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Experts say the number of marching band members who have become sick due to heat exposure could be low due to underreporting.
Marching bands in Texas are focusing on preparation in high heat as they get ready for the upcoming marching season.
"It's definitely hot, it’s Texas," said Bryan High School junior, Brigette Rojas.
Band members like Piper McLaughlin have been preparing for another hot season.
"Practicing in the morning definitely helps," McLaughlin said. "We get to go inside before the heat really kicks in."
Laura Grems is the director of bands for Bryan High School in Bryan, Texas. She said that over the next few weeks, students are starting physical conditioning.
Then they will add their instrument and heavy uniform later, closer to when the season begins.
Temperatures in the Bryan, Texas-area, which is just north of Houston, have stayed at above a sweltering 100 degrees Fahrenheit this week.
"We’re really excited to have everybody back, we’ve got the full band, guard, and percussion all back in action," Grems said. "This morning has been a lot of getting back into the swing of things."
The National Federation of State High School Associations said in a 2022 report that August is the hottest month of the year for most of the U.S.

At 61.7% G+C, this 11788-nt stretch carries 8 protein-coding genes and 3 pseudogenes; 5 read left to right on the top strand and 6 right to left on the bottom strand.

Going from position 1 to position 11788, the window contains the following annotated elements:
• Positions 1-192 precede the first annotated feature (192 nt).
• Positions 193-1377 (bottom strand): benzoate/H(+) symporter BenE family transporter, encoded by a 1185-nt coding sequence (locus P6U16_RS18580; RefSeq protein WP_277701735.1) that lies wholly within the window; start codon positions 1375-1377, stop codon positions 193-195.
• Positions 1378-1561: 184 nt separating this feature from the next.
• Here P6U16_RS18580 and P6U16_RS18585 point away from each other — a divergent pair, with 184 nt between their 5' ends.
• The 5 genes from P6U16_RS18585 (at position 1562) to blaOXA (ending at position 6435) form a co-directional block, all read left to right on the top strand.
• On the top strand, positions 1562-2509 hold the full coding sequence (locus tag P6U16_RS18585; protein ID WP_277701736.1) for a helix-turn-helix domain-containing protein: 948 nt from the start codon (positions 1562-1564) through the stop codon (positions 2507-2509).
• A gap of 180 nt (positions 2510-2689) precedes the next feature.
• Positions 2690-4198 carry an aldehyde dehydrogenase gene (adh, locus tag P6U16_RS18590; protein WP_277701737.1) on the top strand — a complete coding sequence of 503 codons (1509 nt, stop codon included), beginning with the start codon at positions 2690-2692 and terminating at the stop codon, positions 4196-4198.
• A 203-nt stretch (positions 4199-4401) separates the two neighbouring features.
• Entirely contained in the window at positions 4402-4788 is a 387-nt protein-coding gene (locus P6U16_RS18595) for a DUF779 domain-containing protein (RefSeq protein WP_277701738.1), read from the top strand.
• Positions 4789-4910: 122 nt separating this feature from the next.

The Federation said, "Few people understand the training and physical exertion required to participate in marching band."
A 2021 study by the University of Georgia found that between 1990 and 2020, nearly 400 marching band members reported sickness due to heat exposure, and 44% of those required a visit to the hospital.
Experts say this could be a low estimate because not all heat illnesses are formally reported.
As preparations also began at other area high schools in middle Texas, Director of Bands Stephen Howard is making sure his band is well prepared.
"They have access to water and ice all day," Howard said.
"We’ll maybe work an hour outside and go inside to cool off for about 15 minutes, then come back out and rotate that."
Howard said he makes sure to "give the kids some time to get some shade and a chance to cool their bodies down."
Bands preparing for their upcoming marching band performances showed "mixed emotions," according to sophomore Miranda Alvarez. She says she’s focusing on only one thing: Determination.
"We want to be ready when we do our show, and be prepared by memorizing the music and everything," she said.
This story was originally published by Chris Talley at Scripps News Bryan, Texas.
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